That may end up with gaining them more customers as they would want support and far more prompt updates (with derivitives updates may be a day or two later).
The ones that may actually add the new features may be some that would not use there software otherwise.
There's nothing in the GPL that guarantees faster development. If it did, HURD would be more than Richard Stallman's attempt to have done something useful in the last decade or so that didn't involve political arguing and turning software into a moral
battleground. I'd say that Apple has done some pretty good stuff with BSD licensed software and at a pretty good clip too. They couldn't have done most of it if BSD was 100% GPL'd.
No license can guarantee fast development. But if Linux was not released under the GPL (i.e. under a BSD license instead), it would not be where it is today. Didn't BSD get released before Linux? Yet there are only three major distributions I know of (FreeBSD,
NetBSD and OpenBSD). I'm sure there are more, but nowhere near as many as those based on Linux.
Surely there are more Linux users than Apple MacOSX users? They have done a good job, but I suspect RedHat or SuSE have greater market share.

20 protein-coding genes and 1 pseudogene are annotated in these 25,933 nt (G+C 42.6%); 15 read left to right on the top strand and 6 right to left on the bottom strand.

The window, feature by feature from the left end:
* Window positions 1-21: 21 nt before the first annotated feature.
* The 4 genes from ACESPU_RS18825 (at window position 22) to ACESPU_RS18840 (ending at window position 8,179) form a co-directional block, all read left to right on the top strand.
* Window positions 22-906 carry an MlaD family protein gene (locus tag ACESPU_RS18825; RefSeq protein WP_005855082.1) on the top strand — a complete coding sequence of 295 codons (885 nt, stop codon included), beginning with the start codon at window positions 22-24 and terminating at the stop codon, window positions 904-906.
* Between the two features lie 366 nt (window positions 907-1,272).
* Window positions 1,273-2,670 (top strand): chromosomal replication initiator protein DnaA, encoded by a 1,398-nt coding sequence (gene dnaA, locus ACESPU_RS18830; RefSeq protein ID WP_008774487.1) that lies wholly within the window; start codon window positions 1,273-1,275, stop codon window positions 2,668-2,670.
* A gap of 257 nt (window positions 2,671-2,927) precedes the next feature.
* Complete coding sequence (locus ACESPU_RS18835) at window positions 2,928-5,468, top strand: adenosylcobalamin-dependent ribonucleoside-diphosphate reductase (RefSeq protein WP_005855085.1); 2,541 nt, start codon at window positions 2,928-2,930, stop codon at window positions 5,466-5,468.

Ah, the infamous "GPL Condom". Yeah...that's a great idea....create multiple barriers so that your work isn't infected by the GPL. By doing that, you do show, however that the GPL isn't the great guarantee of "WE WILL MAKE YOU GIVE US YOUR SOURCE" that
you think it is. In the end, for a business, the BSD license is simpler, and gives the people writing the code a choice in what to do with it. Last I heard, choice is good, and forcing someone to do something isn't choice at all.
Yes you do need choice. BSD is good for some, GPL is good for others.
Anyone who wants to write an application either has to write it from scratch, use BSD code or use GPL code or another license. The difference with GPL software is that it can only really get better - as if you add improvements, other people have to have them
as well. People shouldn't complain about the GPL - the only reason to do so is if there is similar software to what they do, only yours is not free. You do not have to use GPL code - it just means you may need to do more work.
What will customers choose? Often the free alternative. Unless you can offer better value through services and support.
MySQL and RedHat have proved that you can build a business on open source. The major powers on the internet use open source (not just GPL licensed, but BSD and others) - Google, Yahoo, Amazon. ASP.NET and Coldfusion seem to be the only platforms that compete
with the open source alternatives (PHP, Perl).
Back on topic. I don't feel that any license that Microsoft comes out will appease GPL developers. Perhaps when the next version of the GPL is out it might be possible.